On March 27, 2020, President Trump signed the CARES Act providing over $2 Trillion in Economic Relief.

Six months later, the funds are continuing to trickle down to individuals and businesses. With 46 different funding streams, understanding how to access money to improve response to COVID has not been easy. Some of our clients have been successful. Deschutes County made modifications to their courtrooms, Cow Creek Band of Umpqua Tribe of Indians is renovating a clinic to add capacity, and NeighborImpact is making changes to their food warehouse to respond to the anticipated need.

We talked with Westby Associates, a leading non-profit consulting firm in the NW, and Business Oregon, to start connecting the dots when it comes to capital improvement projects. As this is a web of funding, this is ever-changing!

The Two Trillion Dollar Big Picture

This graph gives an excellent overview of how the $2 Trillion was allocated.

State & Local Governments

Oregon received $1.6M with the following allocations. See all State and Local Government Allocations here.

Oregon Cares Act

  • The state of Oregon, $1.39B – funding is still being dispersed.
    • $415 million was distributed directly to local governments and indigenous tribes outside of Multnomah and Washington Counties.
    • The Emergency Board is allocating funds.
    • Business Oregon has facilitated thousands of CARES dollars to recipients across Oregon. Funds for emergency response as well as Community Development Block Grants and public infrastructure projects. Talk with a regional development officer to inquire about potential opportunities.  
  • Multnomah County, $28M – funds included in the County budget.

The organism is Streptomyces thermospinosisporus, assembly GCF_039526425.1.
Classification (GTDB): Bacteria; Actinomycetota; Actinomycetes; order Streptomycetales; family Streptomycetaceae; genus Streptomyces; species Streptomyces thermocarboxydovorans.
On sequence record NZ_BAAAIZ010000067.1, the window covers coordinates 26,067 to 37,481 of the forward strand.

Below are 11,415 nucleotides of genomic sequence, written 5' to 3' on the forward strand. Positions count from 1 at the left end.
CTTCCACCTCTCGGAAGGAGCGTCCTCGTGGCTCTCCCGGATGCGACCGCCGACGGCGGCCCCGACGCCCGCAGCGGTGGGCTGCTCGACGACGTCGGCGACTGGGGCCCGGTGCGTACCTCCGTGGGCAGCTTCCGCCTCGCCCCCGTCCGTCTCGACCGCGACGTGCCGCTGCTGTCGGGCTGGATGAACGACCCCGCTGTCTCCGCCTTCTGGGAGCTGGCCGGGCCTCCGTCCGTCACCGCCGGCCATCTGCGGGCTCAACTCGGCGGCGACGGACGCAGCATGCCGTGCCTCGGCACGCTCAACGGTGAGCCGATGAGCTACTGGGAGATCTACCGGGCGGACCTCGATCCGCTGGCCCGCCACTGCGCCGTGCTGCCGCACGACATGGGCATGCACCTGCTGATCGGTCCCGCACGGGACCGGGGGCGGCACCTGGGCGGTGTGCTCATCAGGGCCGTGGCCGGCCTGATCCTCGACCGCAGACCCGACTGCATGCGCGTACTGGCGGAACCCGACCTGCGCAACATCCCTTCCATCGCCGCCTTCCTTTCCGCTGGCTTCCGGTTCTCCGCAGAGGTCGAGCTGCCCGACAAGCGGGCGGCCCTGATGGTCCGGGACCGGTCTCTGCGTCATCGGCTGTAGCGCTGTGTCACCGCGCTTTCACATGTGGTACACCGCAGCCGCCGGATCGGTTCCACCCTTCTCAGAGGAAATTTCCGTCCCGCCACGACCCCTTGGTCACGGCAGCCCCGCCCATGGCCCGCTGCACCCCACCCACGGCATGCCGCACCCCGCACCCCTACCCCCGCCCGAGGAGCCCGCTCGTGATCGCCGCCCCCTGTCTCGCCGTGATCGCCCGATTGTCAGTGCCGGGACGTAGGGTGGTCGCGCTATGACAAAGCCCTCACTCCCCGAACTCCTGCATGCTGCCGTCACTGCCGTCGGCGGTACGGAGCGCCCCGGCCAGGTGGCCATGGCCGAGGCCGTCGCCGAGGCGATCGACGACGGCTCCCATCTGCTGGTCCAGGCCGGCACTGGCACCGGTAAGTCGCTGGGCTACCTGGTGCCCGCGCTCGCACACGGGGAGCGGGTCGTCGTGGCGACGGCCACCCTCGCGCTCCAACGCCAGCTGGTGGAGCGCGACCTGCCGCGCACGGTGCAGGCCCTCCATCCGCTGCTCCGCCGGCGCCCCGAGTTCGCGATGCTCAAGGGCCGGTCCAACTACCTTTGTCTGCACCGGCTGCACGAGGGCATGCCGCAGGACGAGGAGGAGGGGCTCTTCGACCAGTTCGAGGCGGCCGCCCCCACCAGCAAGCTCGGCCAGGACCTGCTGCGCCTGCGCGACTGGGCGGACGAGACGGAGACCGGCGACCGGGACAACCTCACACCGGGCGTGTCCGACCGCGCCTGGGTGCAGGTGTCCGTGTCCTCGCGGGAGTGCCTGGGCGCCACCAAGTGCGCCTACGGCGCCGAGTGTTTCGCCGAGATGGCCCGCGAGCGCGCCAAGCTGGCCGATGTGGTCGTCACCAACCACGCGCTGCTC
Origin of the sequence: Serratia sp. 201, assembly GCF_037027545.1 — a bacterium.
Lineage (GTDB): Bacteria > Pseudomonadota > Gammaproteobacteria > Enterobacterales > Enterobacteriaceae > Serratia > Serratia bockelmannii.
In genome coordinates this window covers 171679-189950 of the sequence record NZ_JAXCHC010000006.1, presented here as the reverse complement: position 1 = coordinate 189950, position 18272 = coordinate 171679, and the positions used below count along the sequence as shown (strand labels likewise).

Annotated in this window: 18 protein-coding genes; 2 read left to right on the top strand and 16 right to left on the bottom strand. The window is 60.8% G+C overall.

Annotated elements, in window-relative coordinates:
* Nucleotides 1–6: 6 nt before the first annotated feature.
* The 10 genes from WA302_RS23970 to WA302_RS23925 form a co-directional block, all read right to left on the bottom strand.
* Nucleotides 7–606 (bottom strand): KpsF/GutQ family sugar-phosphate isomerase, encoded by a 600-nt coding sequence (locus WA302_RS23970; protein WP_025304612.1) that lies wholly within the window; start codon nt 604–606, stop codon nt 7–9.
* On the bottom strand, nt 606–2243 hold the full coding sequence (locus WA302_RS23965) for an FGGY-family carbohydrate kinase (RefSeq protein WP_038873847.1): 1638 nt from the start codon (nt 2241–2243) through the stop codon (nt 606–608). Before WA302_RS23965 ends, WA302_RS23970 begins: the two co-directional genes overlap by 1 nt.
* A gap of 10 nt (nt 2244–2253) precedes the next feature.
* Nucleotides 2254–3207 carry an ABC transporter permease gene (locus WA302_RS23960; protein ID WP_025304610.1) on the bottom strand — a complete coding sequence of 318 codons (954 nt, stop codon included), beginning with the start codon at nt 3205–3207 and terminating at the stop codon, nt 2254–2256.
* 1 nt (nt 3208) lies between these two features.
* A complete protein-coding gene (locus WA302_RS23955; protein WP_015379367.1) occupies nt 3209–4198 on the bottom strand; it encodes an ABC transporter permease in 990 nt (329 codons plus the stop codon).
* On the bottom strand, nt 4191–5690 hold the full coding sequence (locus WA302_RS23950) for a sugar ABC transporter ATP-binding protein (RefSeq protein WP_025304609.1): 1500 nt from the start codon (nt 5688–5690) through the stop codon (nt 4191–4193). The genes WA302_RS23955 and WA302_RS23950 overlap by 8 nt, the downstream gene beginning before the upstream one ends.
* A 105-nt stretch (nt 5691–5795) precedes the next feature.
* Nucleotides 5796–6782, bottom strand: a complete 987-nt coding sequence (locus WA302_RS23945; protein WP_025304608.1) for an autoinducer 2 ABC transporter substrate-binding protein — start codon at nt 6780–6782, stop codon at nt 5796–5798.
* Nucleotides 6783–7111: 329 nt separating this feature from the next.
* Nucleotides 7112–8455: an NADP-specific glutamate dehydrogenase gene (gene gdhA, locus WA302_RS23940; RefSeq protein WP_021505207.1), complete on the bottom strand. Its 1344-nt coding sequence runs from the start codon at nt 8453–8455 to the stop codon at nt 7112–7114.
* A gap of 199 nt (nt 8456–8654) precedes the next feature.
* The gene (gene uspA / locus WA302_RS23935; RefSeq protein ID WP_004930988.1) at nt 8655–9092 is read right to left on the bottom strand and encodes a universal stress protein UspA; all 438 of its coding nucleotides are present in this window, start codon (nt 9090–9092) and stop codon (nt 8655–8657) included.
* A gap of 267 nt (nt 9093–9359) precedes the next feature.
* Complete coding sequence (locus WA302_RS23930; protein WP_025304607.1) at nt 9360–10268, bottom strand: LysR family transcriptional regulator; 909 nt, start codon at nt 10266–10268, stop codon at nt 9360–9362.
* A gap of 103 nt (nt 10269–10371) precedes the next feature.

• City of Portland, $114M – funds are being distributed to organizations.
    Portland CARES
  • Washington County, $104m – funds are distributing through different grants and assistance programs through the end of the year.
    Washington County CARES

Public Services

These funds are distributed directly from the federal government to the appropriate organizations. Here are just a few that include a

  • Hospitals received $100B through the Provider Relief Fund. Additional funding has been added to the Provider Relief Fund, and recently closed their second phase of funding mid-September. Funds can be used to build or construct temporary structures to expand capacity for COVID-19 patient care or provide health care services to non-COVID-19 patients in a separate area from where COVID-19 patients are being treated. Another phase may be added.
  • Community Health Centers received $1.3B, which could include complete minor alteration and renovation (A/R) activities to adapt and improve physical infrastructure to maximize isolation precautions, facilitate the use of telehealth, and reconfigure space as needed. New construction projects not included.

Pinnacle continues to network with our community partners to explore funding options and pass along what we learn. If you have questions or ideas, let us know!